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America’s Unofficial Ambassadors is a soft power, citizen diplomacy initiative aimed at countering violent extremism before it can take hold, working at the grassroots level throughout the Muslim World and in the United States too.
We send Americans to volunteer in areas of human development in communities throughout Africa, Asia, and the Middle East. Our unofficial ambassadors support local leaders who have dedicated themselves to addressing basic, universal challenges such as in education, human rights, and public health. Together, we form people-to-people partnerships that yield substantive outcomes in these important areas of human development while dispelling commonly held stereotypes of “the other.”
Our unofficial ambassadors then become ambassadors of the experience and their host community. They publish articles and blog posts about their experiences and deliver presentations on campuses, in faith communities, at schools, and at public libraries throughout the United States to help reduce stereotypes and combat extremist thinking here at home.
Each one of us has the power to make a difference – through our volunteer service and through what we say and do in our communities. Community leaders, diplomats, international development professionals, soldiers, and journalists all have unique and important roles to play in countering violent extremism, but ordinary citizens have an important complementary role to play, too. We don’t send our volunteers to educate children in war zones, nor do we expect them to write for the opinion pages of the New York Times. We do recognize, though, that extremist behavior can take hold in any place, from Allentown to Zanzibar. There is value in addressing development challenges everywhere and to sharing the first-hand lessons of these experiences with everyone.
• Increase the number of Americans who volunteer in schools and with NGOs in Muslim World countries in Africa, Asia, and the Middle East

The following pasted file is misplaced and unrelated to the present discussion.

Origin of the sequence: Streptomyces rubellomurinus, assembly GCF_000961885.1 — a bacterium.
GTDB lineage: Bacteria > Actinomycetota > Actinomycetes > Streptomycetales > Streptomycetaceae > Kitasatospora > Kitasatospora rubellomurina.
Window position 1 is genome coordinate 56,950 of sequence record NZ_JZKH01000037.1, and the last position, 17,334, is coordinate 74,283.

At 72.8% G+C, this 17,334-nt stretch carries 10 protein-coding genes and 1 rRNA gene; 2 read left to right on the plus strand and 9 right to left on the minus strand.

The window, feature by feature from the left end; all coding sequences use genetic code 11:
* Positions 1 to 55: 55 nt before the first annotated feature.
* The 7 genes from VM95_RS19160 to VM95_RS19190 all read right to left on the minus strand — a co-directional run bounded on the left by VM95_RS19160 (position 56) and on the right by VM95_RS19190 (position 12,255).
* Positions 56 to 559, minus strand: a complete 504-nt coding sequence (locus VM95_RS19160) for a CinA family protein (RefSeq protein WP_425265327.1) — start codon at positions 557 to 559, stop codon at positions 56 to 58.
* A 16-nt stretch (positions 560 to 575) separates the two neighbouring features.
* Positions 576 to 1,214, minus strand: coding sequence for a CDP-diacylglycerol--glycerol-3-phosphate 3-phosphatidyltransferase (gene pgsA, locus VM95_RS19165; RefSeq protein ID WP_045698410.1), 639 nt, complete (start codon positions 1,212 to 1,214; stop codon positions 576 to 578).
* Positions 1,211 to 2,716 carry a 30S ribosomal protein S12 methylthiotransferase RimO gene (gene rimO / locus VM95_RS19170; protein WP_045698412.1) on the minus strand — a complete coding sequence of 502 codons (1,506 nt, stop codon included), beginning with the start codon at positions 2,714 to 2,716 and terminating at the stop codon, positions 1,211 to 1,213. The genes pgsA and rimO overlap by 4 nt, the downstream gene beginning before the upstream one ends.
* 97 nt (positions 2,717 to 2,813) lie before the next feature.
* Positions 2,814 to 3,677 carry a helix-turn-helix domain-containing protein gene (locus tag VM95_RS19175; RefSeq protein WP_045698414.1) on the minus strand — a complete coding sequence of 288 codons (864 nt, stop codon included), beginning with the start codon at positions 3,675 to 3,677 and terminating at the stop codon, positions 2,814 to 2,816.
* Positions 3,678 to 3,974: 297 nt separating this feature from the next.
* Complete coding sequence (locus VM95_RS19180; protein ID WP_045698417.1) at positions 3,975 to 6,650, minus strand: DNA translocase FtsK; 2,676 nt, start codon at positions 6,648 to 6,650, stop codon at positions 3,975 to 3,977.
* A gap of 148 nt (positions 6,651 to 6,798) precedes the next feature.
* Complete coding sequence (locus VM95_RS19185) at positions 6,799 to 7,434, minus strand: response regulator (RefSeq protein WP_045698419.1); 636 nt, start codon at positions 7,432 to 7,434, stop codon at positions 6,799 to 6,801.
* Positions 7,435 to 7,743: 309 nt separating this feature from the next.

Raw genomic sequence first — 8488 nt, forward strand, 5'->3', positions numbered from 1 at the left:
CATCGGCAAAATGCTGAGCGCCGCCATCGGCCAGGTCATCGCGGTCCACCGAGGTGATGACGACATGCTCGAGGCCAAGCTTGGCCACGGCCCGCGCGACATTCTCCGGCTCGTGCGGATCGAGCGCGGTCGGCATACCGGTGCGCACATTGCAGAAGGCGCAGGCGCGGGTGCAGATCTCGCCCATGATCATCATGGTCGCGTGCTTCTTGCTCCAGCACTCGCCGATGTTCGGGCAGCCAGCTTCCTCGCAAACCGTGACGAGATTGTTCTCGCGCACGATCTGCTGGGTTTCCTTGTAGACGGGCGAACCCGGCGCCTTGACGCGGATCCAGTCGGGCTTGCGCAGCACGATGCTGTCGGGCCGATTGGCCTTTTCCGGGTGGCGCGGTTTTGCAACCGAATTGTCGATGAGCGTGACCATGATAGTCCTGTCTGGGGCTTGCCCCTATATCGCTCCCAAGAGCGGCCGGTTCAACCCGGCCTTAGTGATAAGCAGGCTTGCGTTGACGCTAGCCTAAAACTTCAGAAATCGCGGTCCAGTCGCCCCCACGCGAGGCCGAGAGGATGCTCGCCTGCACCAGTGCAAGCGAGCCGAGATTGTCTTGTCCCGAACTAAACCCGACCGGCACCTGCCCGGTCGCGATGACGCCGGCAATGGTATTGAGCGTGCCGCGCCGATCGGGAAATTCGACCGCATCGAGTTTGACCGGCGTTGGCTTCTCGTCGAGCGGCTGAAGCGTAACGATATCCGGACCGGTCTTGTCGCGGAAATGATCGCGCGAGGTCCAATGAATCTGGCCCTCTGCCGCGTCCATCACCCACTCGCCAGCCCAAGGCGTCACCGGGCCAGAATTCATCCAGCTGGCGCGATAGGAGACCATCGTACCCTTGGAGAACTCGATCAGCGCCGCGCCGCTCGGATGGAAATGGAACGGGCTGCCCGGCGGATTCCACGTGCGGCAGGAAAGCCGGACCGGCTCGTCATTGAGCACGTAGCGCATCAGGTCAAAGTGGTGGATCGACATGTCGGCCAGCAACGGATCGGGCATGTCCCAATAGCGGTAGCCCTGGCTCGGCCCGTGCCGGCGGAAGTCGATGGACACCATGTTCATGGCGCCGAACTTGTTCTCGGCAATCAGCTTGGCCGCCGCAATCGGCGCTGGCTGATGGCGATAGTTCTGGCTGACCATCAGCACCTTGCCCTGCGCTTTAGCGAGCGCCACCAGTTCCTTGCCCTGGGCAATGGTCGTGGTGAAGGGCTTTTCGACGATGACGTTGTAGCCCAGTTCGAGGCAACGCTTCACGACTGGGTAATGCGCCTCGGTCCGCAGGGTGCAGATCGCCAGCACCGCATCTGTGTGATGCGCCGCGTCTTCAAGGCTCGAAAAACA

• Increase the number of Americans who share their volunteer experiences in the Muslim World within their home communities.
Our accomplishments range from marginalized youth with higher test score in the Mid-Atlas Mountains of Morocco to better informed middle school students in suburban Dallas, Texas. They are wide and deep, and they are difficult to measure in the traditional manner of performance indicators. We can say though that as of January 2015, 75 unofficial ambassadors have served a week to a year in Bangladesh, Egypt, Indonesia, Jordan, Morocco, Oman, the Palestinian Territories, Senegal, Tanzania, and Tajikistan. They have impacted the lives of hundreds if not thousands of people. Further, they have published about their experiences and delivered community presentations in more than 20 states, educating tens of thousands of Americans.
Expectations for 2015
In 2015, America’s Unofficial Ambassadors will support more than 20 schools and NGOs in six different countries. By December 2015, at least 130 unofficial ambassadors will have volunteered in AUA programs and shared their stories of service and impact within their home communities.
America’s Unofficial Ambassadors is the only initiative that mobilizes volunteers to build better relations between Americans and the people of the Muslim World specifically. We count on Americans of all backgrounds volunteering for a week to a year in support of ongoing projects in schools and non-governmental organizations. For example, unofficial ambassadors volunteer as English teachers, proposal writers, and website designers. They build homes with families, teach photography to children, or help raise awareness for HIV prevention.
Our model is based around the concept of short-term service and long-lasting partnerships. We offer programs for university students and graduates, for schools and educators, and for professionals in other fields. We also offer the premier resource for prospective volunteers to find a program with the AUA Directory of Recommended Organizations. Our AUA Resources page offers a wealth of support to volunteers as they plan their service.